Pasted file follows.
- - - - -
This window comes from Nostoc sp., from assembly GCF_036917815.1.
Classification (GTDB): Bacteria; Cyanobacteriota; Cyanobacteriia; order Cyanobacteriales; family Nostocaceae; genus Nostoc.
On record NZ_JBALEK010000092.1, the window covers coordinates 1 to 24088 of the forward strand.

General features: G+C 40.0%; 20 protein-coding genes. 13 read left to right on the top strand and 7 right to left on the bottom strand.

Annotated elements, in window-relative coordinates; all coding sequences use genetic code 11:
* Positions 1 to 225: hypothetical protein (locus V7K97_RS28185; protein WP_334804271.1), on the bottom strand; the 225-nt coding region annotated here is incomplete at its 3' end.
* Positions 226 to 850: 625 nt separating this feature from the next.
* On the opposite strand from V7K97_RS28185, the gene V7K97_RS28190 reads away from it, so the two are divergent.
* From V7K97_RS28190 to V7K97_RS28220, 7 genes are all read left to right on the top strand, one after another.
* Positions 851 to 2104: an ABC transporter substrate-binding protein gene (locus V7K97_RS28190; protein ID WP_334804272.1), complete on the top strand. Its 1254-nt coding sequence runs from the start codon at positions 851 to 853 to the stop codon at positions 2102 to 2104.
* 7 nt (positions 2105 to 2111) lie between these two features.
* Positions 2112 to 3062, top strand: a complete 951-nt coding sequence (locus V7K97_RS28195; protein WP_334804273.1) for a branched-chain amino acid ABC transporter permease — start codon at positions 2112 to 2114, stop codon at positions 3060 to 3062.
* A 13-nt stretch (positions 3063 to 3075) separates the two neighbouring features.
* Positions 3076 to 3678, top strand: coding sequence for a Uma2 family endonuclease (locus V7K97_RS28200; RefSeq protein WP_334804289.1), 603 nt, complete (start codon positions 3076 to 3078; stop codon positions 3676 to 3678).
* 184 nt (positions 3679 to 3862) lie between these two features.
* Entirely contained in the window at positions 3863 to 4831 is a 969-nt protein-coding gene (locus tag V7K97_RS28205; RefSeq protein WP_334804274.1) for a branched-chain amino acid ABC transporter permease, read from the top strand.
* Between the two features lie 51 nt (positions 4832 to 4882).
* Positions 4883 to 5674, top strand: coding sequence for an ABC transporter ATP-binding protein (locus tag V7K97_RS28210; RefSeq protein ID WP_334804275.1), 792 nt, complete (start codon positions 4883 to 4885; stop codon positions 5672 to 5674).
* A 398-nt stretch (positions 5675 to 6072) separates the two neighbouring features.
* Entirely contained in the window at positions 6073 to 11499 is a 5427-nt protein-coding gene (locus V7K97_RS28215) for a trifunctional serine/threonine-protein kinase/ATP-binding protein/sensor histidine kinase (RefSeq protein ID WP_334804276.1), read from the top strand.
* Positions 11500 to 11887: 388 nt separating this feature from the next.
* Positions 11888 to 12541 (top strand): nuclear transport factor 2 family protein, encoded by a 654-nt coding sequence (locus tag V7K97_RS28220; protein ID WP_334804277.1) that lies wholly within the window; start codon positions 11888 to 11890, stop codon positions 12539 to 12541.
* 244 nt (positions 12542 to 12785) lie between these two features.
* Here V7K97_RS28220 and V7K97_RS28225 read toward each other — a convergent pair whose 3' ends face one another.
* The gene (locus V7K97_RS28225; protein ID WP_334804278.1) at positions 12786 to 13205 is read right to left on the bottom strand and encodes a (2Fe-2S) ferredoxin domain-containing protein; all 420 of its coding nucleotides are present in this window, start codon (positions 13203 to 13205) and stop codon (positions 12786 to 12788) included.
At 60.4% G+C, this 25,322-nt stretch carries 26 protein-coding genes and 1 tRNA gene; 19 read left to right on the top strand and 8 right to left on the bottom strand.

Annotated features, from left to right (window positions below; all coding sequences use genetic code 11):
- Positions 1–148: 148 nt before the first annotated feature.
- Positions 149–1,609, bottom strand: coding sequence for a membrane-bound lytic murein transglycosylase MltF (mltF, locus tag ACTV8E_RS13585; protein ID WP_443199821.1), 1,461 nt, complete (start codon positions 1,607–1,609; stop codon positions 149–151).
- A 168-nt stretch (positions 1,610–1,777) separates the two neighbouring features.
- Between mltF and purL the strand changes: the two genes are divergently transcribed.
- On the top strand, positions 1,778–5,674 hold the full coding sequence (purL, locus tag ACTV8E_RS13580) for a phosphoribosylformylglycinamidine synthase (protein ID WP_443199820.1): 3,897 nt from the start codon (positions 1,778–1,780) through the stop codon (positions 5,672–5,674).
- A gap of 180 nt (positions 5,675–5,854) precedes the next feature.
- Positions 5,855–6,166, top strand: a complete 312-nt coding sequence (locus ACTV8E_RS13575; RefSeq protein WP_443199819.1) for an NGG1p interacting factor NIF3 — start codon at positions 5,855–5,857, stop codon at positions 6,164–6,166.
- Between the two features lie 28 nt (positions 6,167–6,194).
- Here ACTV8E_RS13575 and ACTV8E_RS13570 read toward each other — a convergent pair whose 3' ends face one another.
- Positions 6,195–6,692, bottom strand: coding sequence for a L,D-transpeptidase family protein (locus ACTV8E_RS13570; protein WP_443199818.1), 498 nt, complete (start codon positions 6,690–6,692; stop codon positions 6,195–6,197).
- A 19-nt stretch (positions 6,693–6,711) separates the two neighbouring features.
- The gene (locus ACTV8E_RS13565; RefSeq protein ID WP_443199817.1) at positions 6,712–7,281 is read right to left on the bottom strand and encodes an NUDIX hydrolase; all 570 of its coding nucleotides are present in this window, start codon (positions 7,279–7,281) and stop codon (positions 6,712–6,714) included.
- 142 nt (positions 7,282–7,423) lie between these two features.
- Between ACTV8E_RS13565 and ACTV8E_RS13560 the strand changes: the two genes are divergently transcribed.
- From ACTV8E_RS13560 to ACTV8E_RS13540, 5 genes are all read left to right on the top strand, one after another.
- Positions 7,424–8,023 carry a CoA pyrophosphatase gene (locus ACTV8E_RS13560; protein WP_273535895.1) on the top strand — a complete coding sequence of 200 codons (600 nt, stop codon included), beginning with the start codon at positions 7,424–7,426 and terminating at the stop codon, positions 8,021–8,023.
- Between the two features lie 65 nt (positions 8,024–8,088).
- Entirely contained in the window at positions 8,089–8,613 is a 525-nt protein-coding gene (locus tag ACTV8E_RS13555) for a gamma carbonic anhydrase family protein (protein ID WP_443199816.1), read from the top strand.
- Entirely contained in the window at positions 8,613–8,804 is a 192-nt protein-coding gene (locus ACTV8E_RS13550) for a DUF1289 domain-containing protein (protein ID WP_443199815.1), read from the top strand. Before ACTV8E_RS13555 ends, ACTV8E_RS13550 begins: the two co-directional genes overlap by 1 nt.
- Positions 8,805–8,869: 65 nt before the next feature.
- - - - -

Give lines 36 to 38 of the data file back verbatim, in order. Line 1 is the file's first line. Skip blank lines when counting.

- Here ACTV8E_RS13575 and ACTV8E_RS13570 read toward each other — a convergent pair whose 3' ends face one another.
- Positions 6,195–6,692, bottom strand: coding sequence for a L,D-transpeptidase family protein (locus ACTV8E_RS13570; protein WP_443199818.1), 498 nt, complete (start codon positions 6,690–6,692; stop codon positions 6,195–6,197).
- A 19-nt stretch (positions 6,693–6,711) separates the two neighbouring features.